John Gray: A Kentucky Tale of the Olden Time
Lippincott, 1892 - 218 pages
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Common terms and phrases
American Desert battle of Trenton beautiful Boardman bottle bundle called Catalogue Cecil Griffith cents Chicago cities Cloth COSMOPOLITAN MAGAZINE cried Crosse cure Cuticura dead dress Electricity English eyes face Falconer father feet fell followed forty-ninth parallel girl give hair hand happy head heard heart horse hundred Illustrated Indian Iora J. B. LIPPINCOTT COMPANY John Gray John Strange Winter Joseph Julian Hawthorne Kentucky Kitty lady Lexington light live look Magazine marry miles Mississippi mother never night novel Ohio once Oregon party passed Peter Phebe Ellen Philadelphia plains River Sappho sent Smithers Soap soul Stafford stood story Street tell thing thought thousand tion town tramp treaty turned United walked Wanamaker's waves are saying West William Penn woman women word York young
Page 5 - And Jobab died ; and Husham of the land of the Temanites reigned in his stead. 35. And Husham died ; and Hadad the son of Bedad, who smote Midian in the field of Moab, reigned in his stead ; and the name of his city was Avith.
Page 49 - Words, Facts, and Phrases : A Dictionary of Curious, Quaint, and Out-of-the-Way Matters. By ELIEZER EDWARDS.
Page 767 - The occasion has been judged proper for asserting, as a principle in which the rights and interests of the United States are involved, that the American continents, by the free and independent condition which they have assumed and maintained, are henceforth not to be considered as subjects for future colonization by any European powers...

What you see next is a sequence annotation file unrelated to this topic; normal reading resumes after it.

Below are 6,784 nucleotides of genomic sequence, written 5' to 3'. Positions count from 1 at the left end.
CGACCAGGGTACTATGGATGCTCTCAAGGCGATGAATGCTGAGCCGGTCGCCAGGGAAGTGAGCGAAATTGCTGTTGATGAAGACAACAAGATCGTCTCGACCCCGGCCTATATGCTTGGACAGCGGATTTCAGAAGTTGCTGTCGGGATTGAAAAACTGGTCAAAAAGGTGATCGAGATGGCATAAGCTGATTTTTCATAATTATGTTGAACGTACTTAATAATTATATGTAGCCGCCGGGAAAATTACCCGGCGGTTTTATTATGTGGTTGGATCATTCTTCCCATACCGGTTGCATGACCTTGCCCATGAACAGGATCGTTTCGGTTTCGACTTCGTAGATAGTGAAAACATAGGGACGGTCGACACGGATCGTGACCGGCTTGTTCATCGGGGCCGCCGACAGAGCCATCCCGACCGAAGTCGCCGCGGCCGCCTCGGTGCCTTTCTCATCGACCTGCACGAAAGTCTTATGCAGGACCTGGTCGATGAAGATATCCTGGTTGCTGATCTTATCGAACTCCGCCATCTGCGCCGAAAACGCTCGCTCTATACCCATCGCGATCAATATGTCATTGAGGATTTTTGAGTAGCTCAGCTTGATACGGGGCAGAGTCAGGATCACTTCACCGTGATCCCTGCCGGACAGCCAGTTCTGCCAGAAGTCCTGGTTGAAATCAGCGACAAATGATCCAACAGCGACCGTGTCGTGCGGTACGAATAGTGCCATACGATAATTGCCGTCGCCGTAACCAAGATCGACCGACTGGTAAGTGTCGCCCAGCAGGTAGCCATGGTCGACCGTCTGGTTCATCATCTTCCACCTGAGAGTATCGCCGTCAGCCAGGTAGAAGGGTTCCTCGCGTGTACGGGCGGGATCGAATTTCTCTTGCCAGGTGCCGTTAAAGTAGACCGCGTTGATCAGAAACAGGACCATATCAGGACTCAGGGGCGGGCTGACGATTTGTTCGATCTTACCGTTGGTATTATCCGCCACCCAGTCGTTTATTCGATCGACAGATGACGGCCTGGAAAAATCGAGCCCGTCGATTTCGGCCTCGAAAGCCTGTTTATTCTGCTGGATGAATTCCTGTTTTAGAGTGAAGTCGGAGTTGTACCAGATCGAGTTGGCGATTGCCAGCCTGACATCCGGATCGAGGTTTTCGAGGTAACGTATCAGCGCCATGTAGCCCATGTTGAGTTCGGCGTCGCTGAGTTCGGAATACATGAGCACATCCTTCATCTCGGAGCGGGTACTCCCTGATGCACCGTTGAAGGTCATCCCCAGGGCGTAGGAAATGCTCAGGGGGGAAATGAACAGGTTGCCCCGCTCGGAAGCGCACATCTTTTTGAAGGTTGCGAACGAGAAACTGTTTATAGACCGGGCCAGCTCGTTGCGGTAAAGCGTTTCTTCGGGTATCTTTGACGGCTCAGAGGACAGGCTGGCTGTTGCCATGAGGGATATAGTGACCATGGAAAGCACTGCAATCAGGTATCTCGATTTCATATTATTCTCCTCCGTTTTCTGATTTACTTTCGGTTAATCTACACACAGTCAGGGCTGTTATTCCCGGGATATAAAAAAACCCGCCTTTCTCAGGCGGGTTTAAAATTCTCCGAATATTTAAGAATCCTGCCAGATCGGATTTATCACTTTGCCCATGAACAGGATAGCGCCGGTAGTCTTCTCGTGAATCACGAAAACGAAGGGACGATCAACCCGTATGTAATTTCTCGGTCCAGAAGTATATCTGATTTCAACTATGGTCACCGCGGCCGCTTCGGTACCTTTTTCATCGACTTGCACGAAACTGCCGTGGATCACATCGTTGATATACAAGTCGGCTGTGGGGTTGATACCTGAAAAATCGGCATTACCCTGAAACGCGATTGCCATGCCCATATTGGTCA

Page 32 - THIS inimitable series of volumes is absolutely unique, there being nothing approaching to them in all the wide range of modern or ancient literature. Written by Mr. Surtees, a well-known country gentleman, who was passionately devoted to the healthy sport of fox-hunting, and gifted with a keen spirit of manly humour of a Rabelaisian tinge, they abound with incidents redolent of mirth and jollity.
Page 49 - Dictionary of Phrase and Fable. Giving the Derivation, Source, or Origin of Common Phrases, Allusions, and Words that have a Tale to Tell.
Page 11 - The illustrations are perfectly correct anatomical studies, and do not reproduce the inaccuracies which experience has taught us to look for in works of a similar kind. Some of the plates, especially those of the anatomy of the chest, are of great excellence.
Page 782 - Yet when I approach Her loveliness, so absolute she seems And in herself complete, so well to know Her own, that what she wills to do or say, Seems wisest, virtuousest, discreetest, best.
Page 769 - Of what use will this be for agricultural purposes? I would not, for that purpose, give a pinch of snuff for the whole territory.
Page 7 - For sale by all Booksellers. Sent by mail, post-paid, on receipt of price by the Publishers, HOUGHTON, MIFFLIN & CO.
Page 763 - no other means of putting an end to the ambition of the Americans than that of shutting them up within the limits which Nature seems to have traced for them ; but Spain is not in a condition to do this great work alone. She cannot, therefore, hasten too quickly to engage the aid of a preponderating Power, yielding to it a small part of her immense domains in order to preserve the rest.